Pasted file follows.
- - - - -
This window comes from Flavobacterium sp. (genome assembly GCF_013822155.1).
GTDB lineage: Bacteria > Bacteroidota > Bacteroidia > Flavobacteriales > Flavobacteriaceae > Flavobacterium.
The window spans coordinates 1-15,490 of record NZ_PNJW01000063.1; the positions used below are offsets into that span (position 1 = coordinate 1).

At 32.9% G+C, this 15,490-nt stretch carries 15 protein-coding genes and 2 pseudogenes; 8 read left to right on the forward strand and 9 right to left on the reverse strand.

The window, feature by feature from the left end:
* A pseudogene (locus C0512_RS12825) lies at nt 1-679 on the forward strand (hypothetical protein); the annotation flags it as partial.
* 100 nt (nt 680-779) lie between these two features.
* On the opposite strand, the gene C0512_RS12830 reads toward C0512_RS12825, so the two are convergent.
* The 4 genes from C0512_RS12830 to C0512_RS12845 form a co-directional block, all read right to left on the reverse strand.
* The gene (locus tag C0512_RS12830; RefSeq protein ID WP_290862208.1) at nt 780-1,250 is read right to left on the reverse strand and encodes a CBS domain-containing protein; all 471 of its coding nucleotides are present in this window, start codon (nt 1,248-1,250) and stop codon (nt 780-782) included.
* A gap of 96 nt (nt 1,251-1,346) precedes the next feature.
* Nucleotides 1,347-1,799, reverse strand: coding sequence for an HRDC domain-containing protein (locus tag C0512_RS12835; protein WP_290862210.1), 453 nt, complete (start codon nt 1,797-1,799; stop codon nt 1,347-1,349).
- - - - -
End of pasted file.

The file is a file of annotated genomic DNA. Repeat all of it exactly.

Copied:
This window comes from Flavobacterium sp. (genome assembly GCF_013822155.1).
GTDB lineage: Bacteria > Bacteroidota > Bacteroidia > Flavobacteriales > Flavobacteriaceae > Flavobacterium.
The window spans coordinates 1-15,490 of record NZ_PNJW01000063.1; the positions used below are offsets into that span (position 1 = coordinate 1).

At 32.9% G+C, this 15,490-nt stretch carries 15 protein-coding genes and 2 pseudogenes; 8 read left to right on the forward strand and 9 right to left on the reverse strand.

The window, feature by feature from the left end:
* A pseudogene (locus C0512_RS12825) lies at nt 1-679 on the forward strand (hypothetical protein); the annotation flags it as partial.
* 100 nt (nt 680-779) lie between these two features.
* On the opposite strand, the gene C0512_RS12830 reads toward C0512_RS12825, so the two are convergent.
* The 4 genes from C0512_RS12830 to C0512_RS12845 form a co-directional block, all read right to left on the reverse strand.
* The gene (locus tag C0512_RS12830; RefSeq protein ID WP_290862208.1) at nt 780-1,250 is read right to left on the reverse strand and encodes a CBS domain-containing protein; all 471 of its coding nucleotides are present in this window, start codon (nt 1,248-1,250) and stop codon (nt 780-782) included.
* A gap of 96 nt (nt 1,251-1,346) precedes the next feature.
* Nucleotides 1,347-1,799, reverse strand: coding sequence for an HRDC domain-containing protein (locus tag C0512_RS12835; protein WP_290862210.1), 453 nt, complete (start codon nt 1,797-1,799; stop codon nt 1,347-1,349).